Cristina Iglesias, Whitechapel Gallery
One of Spain’s most successful contemporary artists, Cristina Iglesias, now in her late 40s, belongs to a generation of international artists whose work has expanded conceptions of sculpture to include installations that incorporate elements of the pictorial, sculptural and architectural. Made between the early Nineties and now, the 40 works shown here revolve around the idea of space and environment, both man-made and organic, and their aesthetic and psychological reception by us.
Using various strategies, ranging from representation and allusion to actual physical interventions in the environment, she attempts to create strange and emotive “personal spaces”, as is highlighted by the first work you experience. Suspended from the ceiling slightly above head height and just inside the gallery’s entrance, Titled Hanging Ceiling is meant to at least surprise, perhaps even unnerve you. Large, flat, rectangular, grey and pitted with organically shaped indentations, it resembles a fossil bed dragged from beneath sea. Elsewhere, odd, intricately latticed screens that look Moorish in design stand together in odd formations. Like another ceiling-suspended piece, Passages, made of raffia, the screens incorporate abstract shapes and letters that make up fragmented quotes from Modernist novels and are repeated as silhouettes cast on floor and ceiling. The fullest expression of Iglesias’s desire to manipulate environment, however, is found in the Vegetation Rooms, a series of corridors and alcoves made from panels of casts of dense organic matter such as leaves, stalks and flowers.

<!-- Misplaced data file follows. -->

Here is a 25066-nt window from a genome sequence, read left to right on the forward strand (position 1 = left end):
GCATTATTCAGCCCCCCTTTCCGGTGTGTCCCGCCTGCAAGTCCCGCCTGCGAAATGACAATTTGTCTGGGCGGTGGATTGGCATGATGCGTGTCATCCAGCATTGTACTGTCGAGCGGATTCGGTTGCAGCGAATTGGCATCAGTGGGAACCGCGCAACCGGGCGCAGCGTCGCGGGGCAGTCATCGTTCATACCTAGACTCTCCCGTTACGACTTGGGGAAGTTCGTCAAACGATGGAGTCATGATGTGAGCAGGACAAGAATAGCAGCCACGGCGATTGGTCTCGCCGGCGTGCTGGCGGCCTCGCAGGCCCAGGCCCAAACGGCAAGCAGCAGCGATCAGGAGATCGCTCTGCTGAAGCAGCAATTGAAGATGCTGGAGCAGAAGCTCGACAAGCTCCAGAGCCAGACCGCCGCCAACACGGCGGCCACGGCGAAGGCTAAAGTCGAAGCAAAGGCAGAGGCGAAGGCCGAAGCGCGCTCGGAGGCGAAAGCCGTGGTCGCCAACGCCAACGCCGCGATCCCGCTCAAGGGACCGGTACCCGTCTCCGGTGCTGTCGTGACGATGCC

Ironically, it is Iglesias’s earliest, most “traditional” sculptures that work best, for the artificiality of the art object both manages the viewer’s expectations and allows meanings to be alluded to and played with. Most installations aim for “real” aesthetic and psychological effects in their audience that they simply cannot hope to achieve.
Continues until 18 May. Information: 020 7522 7871